Despite this minor complaint, I don’t have much negative feedback for this release. I think this album was better received than some of Deicide’s previous releases by most of the metal community, and I think that’s for good reason. It’s a banger through and through. “Overtures of Blasphemy” stands out because I doesn’t try too hard. It simply thrashes hard and induces head banging.

It’s rumored, in the underground scene, that this might be the band’s last effort. If that’s the case, it makes sense they would choose to go out with a bang and a nod to their roots. I think that’s what they did here. Overall, good stuff.

8/10

*originally published at All About the Rock

Ennui Conjures a Sense of Mysticism with “End of the Circle”

Ennui- End of the Circle (Album Cover)

According to Webster’s online dictionary, the term ennui refers to “a feeling of listlessness and dissatisfaction arising from a lack of occupation or excitement.” That definition is a perfect way to summarize the Georgia based funeral doom duo’s latest effort “End of the Circle.”

As is expected from any funeral doom release, Ennui’s latest LP, “End of the Circle” requires patience from its listeners. Each track is upwards of 20 minutes in length and contains several progressions throughout the mix. Still, for those with a stalwart attention span, the fruits of this listen are truly rewarding.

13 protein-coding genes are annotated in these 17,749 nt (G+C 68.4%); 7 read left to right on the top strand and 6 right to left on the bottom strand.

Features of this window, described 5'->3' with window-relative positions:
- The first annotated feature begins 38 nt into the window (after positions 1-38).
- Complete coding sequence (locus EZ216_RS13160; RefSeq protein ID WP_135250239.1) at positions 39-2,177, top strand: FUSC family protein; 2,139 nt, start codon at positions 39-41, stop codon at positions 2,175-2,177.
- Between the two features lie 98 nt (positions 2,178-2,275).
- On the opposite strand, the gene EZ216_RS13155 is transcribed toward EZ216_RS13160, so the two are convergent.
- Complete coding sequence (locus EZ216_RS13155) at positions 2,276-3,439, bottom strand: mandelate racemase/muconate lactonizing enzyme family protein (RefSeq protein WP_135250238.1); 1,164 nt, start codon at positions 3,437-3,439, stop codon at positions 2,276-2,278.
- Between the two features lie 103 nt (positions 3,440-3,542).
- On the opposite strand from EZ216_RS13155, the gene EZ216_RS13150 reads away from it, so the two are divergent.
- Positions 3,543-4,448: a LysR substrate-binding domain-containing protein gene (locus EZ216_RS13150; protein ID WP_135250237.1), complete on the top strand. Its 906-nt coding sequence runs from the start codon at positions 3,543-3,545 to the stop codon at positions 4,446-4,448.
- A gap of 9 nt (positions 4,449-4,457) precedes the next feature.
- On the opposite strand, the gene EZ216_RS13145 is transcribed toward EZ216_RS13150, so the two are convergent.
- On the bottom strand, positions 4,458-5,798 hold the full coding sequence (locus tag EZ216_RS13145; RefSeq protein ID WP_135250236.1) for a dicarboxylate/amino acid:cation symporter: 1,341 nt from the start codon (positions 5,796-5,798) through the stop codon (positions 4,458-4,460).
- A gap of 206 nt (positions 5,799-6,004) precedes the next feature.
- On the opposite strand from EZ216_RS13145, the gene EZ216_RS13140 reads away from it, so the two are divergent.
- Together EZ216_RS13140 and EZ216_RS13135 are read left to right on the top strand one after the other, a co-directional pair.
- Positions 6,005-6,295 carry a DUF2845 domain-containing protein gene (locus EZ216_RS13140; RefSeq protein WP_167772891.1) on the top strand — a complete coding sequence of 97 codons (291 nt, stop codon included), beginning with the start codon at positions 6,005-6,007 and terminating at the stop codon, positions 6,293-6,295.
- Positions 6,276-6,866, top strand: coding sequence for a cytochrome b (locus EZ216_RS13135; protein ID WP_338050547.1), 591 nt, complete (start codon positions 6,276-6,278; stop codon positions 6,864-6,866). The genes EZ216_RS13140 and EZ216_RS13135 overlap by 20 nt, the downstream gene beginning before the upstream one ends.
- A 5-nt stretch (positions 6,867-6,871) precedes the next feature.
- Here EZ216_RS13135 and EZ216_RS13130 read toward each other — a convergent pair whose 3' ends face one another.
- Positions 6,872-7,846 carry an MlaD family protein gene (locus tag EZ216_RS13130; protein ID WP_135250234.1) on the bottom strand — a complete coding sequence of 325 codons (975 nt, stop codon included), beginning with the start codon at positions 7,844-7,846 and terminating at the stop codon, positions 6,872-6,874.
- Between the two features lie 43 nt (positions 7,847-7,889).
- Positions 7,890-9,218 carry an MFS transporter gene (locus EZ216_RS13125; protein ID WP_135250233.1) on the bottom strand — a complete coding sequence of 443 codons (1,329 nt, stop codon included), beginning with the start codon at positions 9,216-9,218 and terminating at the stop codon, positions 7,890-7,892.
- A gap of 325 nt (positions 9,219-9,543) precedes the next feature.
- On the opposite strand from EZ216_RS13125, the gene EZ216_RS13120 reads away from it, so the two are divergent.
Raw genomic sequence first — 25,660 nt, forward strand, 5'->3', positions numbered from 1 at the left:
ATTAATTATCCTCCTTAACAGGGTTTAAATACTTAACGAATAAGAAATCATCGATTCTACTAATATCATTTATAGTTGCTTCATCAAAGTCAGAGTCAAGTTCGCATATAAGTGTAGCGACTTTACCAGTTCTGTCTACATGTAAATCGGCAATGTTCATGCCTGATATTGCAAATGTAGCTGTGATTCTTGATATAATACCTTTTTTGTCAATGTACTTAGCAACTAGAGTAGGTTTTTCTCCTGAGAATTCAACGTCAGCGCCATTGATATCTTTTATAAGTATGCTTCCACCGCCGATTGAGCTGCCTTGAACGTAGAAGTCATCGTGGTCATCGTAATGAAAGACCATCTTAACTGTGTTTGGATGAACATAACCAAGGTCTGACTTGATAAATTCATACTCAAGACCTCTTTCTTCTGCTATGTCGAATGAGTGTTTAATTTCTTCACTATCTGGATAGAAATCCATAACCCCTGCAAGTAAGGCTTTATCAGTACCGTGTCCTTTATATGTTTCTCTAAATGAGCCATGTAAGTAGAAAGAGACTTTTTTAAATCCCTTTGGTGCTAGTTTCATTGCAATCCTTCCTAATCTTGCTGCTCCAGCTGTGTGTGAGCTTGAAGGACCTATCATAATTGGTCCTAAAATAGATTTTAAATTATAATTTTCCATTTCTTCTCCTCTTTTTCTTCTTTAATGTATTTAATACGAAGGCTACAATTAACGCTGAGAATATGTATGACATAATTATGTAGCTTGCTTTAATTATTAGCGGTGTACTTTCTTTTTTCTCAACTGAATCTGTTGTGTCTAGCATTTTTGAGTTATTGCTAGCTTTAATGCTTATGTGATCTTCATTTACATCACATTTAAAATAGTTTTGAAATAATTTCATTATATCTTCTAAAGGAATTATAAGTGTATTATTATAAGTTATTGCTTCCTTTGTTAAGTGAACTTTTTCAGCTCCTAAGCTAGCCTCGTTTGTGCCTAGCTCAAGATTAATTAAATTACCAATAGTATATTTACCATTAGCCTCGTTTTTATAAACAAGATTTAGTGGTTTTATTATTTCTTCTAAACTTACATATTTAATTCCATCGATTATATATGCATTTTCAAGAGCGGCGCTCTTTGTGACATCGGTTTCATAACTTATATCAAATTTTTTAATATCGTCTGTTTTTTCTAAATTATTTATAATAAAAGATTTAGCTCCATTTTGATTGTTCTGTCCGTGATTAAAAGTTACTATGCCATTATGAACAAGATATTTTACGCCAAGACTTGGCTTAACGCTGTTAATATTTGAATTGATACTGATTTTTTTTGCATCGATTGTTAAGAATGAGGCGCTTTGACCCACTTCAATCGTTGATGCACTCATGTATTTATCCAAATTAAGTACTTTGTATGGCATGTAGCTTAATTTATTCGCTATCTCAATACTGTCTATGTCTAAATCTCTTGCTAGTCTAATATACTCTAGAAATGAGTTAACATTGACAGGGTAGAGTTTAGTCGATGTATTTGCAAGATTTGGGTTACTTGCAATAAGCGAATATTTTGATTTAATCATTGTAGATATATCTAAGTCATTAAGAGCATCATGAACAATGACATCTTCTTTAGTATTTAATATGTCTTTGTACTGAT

One element that stood out for me on this release were the infusions of ambiance generously sprinkled throughout each track. Where other funeral doom bands descend into gritty territory pretty quickly into the mix, Ennui’s style captured a more mystical atmosphere because of their liberal use of ambiance and even kvlt elements throughout each track. I say kvlt because I don’t get much of strictly black metal feel on this album per say, primarily because of the lack of Cartoonish aspects.

That said, I would be lying if I were to suggest this release didn’t emote the same expressions as Rundgang um die Transzendentale Säule der Singularität by Burzum. Ennui certainly employs a specific blackened style on this release that lies in tandem with some of the more emotional DSBM bands out there. I think this fusion of different genre elements is what caught my attention to this LP and will catch the ears of others who don’t typically listen to funeral doom.

Ennui is a band that takes themselves seriously by emanating a cerebral air in their sound that demands full attention from the listener. There is something truly magical about the entirety of the release. “End of the Circle” is intended to be digested as single unit; each track complementing the last. With that said, my favorite track was the self titled, first track. With progressions designed to lull the listener into a hypnotic, dream state, “End of the Circle” delivers a truly mind expanding experience, complete with ambiance that would move even the most staunch thrasher with musical ADD.

The unique experience that is “End of the Circle” continues in the proceeding tracks “The Withering Parts I-II,” as Ennui takes its fans on a 40 minute interstellar journey into the heart of a dying star. There is a sense of order in these tracks despite their length. Each element builds into the next seamlessly in order to create a mood. The vocals remain simplistic, low end growls that don’t detract from the music or the atmosphere; instead complementing it perfectly. You’ll be compelled to close your eyes while listening to this – it’s that affecting.